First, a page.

In order to confirm that these non-classical NK T cells in colonic IEL actually contribute to the increased DSS-induced colitis in mice receiving the high-fat diet, we performed cell-depletion experiments. Because there is no reagent that targets specifically non-classical NK T cells, we accomplished the depletion by injecting the mice with anti-NK1·1 antibody. After depletion with anti-NK1·1 antibody, mice receiving the high-fat diet became more resistant to DSS-induced colitis. They had less weight loss and a markedly lower degree of inflammation in the colon (Fig. 3a,b). However, systematic administration of NK1·1 antibody also depletes NK cells and classical CD1d-restricted NK T cells. Therefore, in order to demonstrate that the protective effect of the NK1·1 antibody was not due to depletion of NK cells and/or classical NK T cells, we utilized transgenic mice that had been depleted selectively of either NK cells (NKD mice)  or classical NK T cells (CD1d knock-out mice). NKD and NKDXCD1dko mice had a similar degree of weight loss and colonic inflammation to the wild-type mice after they were fed with a high-fat diet and challenged with DSS. However, when NKDXCD1dko mice were given anti-NK1·1 antibody to eliminate the only non-classical NK T cells remaining in these mice, they had significantly less weight loss and colonic inflammation (Fig. 3a,b). Thus, the protective effect of the anti-NK1·1 antibody that we observed is probably the result of depletion of non-classical NK T cells rather than NK cells or classical NK T cells. Similar experiments were repeated in mice fed a normal diet to avoid any additional effect of the high-fat diet on non-classical NK T cells. These normal diet-fed mice were also exposed to a standard pathogenic concentration (3%) of DSS for a longer exposure time (9 days) to induce adequate colonic inflammation. The NKD mice, CD1dko and NKDXCD1dko mice all demonstrated a susceptibility to DSS-induced colitis that was similar to that of wild-type mice (Fig. 3c,d). When NKDXCD1dko mice were treated with anti-NK1·1 antibody, they showed significant improvement in weight loss and colonic inflammation (Fig. 3c,d). These results indicated that it was non-classical NK T cells, but not NK cells or classical CD1d-restricted NK T cells, that contributed to high-fat diet-induced increased susceptibility of colitis.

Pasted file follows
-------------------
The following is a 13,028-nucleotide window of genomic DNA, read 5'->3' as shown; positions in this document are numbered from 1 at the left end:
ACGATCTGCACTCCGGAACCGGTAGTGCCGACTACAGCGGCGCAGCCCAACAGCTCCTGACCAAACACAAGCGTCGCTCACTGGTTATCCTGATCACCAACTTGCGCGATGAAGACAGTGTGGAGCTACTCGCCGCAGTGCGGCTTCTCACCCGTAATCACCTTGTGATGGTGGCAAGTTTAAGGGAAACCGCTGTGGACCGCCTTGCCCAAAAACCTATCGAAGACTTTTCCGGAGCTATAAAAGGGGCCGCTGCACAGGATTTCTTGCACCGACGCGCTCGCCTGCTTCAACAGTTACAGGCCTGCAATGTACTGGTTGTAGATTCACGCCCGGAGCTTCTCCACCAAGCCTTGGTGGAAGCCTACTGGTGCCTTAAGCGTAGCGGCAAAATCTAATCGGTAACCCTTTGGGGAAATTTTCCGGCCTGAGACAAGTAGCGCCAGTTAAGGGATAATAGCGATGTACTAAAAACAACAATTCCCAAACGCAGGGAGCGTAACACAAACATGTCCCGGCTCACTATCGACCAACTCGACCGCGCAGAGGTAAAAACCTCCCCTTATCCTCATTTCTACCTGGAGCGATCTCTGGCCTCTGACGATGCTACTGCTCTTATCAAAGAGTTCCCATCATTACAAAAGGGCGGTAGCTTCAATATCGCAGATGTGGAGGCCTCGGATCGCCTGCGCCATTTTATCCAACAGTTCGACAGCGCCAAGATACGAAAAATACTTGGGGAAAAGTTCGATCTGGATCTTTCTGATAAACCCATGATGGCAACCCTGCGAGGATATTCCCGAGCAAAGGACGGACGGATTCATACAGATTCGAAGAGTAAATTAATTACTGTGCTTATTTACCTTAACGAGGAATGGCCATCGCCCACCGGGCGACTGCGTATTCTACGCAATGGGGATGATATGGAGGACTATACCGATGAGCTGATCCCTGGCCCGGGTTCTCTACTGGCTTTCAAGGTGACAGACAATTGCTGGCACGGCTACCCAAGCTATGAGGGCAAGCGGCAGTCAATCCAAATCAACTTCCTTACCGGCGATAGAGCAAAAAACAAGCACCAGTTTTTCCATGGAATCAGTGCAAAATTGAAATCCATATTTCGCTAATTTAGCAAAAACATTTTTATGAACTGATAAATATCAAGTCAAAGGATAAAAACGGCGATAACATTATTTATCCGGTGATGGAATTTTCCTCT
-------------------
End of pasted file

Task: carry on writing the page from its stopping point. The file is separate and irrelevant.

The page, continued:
A high-fat diet also reduces the number of colonic Treg